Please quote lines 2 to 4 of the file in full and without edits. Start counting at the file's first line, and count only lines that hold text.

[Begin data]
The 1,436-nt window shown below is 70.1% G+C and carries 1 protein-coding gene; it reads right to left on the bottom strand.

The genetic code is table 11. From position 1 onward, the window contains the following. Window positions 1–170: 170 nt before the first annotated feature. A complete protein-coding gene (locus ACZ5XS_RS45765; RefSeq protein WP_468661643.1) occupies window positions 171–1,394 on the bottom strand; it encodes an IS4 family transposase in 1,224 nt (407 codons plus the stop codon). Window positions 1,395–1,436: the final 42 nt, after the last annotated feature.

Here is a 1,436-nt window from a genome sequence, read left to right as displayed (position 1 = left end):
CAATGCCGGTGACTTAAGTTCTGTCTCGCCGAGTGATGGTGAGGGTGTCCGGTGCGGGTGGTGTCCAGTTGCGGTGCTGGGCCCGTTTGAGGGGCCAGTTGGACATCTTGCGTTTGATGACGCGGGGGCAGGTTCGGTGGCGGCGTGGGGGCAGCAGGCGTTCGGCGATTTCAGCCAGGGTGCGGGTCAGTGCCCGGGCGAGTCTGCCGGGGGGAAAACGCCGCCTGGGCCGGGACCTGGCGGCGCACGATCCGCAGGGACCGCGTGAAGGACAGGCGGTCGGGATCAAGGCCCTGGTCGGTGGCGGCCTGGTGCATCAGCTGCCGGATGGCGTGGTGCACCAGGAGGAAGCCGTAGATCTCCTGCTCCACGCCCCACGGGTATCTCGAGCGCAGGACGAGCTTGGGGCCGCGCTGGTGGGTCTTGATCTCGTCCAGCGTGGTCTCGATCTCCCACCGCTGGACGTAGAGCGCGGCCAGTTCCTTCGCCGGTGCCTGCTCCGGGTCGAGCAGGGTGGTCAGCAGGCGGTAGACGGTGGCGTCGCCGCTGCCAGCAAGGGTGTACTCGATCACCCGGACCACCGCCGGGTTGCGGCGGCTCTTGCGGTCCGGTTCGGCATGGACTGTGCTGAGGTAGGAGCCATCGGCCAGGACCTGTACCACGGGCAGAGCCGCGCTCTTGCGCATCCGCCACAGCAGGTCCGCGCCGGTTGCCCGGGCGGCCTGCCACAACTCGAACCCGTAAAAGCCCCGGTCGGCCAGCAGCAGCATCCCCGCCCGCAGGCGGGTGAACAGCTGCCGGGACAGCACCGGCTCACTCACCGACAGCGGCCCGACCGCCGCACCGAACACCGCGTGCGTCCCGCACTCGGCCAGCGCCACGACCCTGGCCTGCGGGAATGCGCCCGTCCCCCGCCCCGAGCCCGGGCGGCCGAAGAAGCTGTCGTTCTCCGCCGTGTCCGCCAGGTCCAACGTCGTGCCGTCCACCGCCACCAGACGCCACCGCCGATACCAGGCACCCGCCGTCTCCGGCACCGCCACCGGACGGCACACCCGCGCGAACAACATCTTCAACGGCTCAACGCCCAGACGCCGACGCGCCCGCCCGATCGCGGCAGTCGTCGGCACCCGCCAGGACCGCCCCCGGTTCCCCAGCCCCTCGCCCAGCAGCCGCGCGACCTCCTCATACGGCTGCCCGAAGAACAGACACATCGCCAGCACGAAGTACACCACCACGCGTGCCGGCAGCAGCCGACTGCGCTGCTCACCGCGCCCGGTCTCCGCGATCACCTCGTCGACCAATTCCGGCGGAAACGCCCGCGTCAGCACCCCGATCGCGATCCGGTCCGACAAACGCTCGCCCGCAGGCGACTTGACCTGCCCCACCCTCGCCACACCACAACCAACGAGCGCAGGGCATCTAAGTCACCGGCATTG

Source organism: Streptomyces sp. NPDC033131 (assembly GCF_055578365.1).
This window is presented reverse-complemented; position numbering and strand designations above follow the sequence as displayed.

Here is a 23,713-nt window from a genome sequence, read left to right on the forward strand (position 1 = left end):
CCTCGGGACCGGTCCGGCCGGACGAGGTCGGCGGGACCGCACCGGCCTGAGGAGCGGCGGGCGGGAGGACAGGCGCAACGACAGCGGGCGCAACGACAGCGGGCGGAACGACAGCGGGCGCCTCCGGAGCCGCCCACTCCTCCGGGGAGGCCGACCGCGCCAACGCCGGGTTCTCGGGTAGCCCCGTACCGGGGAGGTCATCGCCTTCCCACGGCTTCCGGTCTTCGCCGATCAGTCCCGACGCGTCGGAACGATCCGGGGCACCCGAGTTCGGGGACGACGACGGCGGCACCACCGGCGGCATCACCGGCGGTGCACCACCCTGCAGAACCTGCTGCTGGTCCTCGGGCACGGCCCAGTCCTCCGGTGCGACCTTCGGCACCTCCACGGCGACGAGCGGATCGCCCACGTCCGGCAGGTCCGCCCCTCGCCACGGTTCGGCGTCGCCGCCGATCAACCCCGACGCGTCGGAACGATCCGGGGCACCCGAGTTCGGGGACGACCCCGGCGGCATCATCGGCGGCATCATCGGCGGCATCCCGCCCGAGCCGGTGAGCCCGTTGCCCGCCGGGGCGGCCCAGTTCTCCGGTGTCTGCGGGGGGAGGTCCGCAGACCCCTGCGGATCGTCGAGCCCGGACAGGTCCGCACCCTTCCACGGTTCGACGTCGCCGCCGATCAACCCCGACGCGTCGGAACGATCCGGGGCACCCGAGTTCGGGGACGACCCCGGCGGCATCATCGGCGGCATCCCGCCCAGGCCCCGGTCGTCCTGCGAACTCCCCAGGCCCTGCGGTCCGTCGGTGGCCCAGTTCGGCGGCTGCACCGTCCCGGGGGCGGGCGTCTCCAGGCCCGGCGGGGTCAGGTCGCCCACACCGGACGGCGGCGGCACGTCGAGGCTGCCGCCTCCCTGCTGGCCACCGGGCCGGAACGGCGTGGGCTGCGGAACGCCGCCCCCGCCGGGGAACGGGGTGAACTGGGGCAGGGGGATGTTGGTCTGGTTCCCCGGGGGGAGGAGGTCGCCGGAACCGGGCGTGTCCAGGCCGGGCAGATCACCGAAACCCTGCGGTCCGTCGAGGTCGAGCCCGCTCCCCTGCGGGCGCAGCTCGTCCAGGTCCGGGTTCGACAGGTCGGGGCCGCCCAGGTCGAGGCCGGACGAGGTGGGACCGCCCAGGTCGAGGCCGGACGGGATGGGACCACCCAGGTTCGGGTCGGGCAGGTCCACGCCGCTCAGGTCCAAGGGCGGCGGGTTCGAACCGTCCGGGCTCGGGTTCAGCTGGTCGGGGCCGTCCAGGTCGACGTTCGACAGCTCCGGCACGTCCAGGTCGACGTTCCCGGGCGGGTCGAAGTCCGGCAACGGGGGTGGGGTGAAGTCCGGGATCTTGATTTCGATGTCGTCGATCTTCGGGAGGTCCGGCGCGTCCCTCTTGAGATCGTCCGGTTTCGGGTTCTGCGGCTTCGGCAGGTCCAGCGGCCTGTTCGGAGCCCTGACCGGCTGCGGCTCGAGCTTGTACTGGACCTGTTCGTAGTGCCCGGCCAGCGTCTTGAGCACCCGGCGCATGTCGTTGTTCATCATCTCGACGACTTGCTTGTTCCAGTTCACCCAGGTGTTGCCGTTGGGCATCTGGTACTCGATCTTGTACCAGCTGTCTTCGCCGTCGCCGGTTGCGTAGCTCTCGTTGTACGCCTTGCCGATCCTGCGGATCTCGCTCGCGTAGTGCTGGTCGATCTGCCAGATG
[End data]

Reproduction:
The genetic code is table 11. From position 1 onward, the window contains the following. Window positions 1–170: 170 nt before the first annotated feature. A complete protein-coding gene (locus ACZ5XS_RS45765; RefSeq protein WP_468661643.1) occupies window positions 171–1,394 on the bottom strand; it encodes an IS4 family transposase in 1,224 nt (407 codons plus the stop codon). Window positions 1,395–1,436: the final 42 nt, after the last annotated feature.

Here is a 1,436-nt window from a genome sequence, read left to right as displayed (position 1 = left end):
CAATGCCGGTGACTTAAGTTCTGTCTCGCCGAGTGATGGTGAGGGTGTCCGGTGCGGGTGGTGTCCAGTTGCGGTGCTGGGCCCGTTTGAGGGGCCAGTTGGACATCTTGCGTTTGATGACGCGGGGGCAGGTTCGGTGGCGGCGTGGGGGCAGCAGGCGTTCGGCGATTTCAGCCAGGGTGCGGGTCAGTGCCCGGGCGAGTCTGCCGGGGGGAAAACGCCGCCTGGGCCGGGACCTGGCGGCGCACGATCCGCAGGGACCGCGTGAAGGACAGGCGGTCGGGATCAAGGCCCTGGTCGGTGGCGGCCTGGTGCATCAGCTGCCGGATGGCGTGGTGCACCAGGAGGAAGCCGTAGATCTCCTGCTCCACGCCCCACGGGTATCTCGAGCGCAGGACGAGCTTGGGGCCGCGCTGGTGGGTCTTGATCTCGTCCAGCGTGGTCTCGATCTCCCACCGCTGGACGTAGAGCGCGGCCAGTTCCTTCGCCGGTGCCTGCTCCGGGTCGAGCAGGGTGGTCAGCAGGCGGTAGACGGTGGCGTCGCCGCTGCCAGCAAGGGTGTACTCGATCACCCGGACCACCGCCGGGTTGCGGCGGCTCTTGCGGTCCGGTTCGGCATGGACTGTGCTGAGGTAGGAGCCATCGGCCAGGACCTGTACCACGGGCAGAGCCGCGCTCTTGCGCATCCGCCACAGCAGGTCCGCGCCGGTTGCCCGGGCGGCCTGCCACAACTCGAACCCGTAAAAGCCCCGGTCGGCCAGCAGCAGCATCCCCGCCCGCAGGCGGGTGAACAGCTGCCGGGACAGCACCGGCTCACTCACCGACAGCGGCCCGACCGCCGCACCGAACACCGCGTGCGTCCCGCACTCGGCCAGCGCCACGACCCTGGCCTGCGGGAATGCGCCCGTCCCCCGCCCCGAGCCCGGGCGGCCGAAGAAGCTGTCGTTCTCCGCCGTGTCCGCCAGGTCCAACGTCGTGCCGTCCACCGCCACCAGACGCCACCGCCGATACCAGGCACCCGCCGTCTCCGGCACCGCCACCGGACGGCACACCCGCGCGAACAACATCTTCAACGGCTCAACGCCCAGACGCCGACGCGCCCGCCCGATCGCGGCAGTCGTCGGCACCCGCCAGGACCGCCCCCGGTTCCCCAGCCCCTCGCCCAGCAGCCGCGCGACCTCCTCATACGGCTGCCCGAAGAACAGACACATCGCCAGCACGAAGTACACCACCACGCGTGCCGGCAGCAGCCGACTGCGCTGCTCACCGCGCCCGGTCTCCGCGATCACCTCGTCGACCAATTCCGGCGGAAACGCCCGCGTCAGCACCCCGATCGCGATCCGGTCCGACAAACGCTCGCCCGCAGGCGACTTGACCTGCCCCACCCTCGCCACACCACAACCAACGAGCGCAGGGCATCTAAGTCACCGGCATTG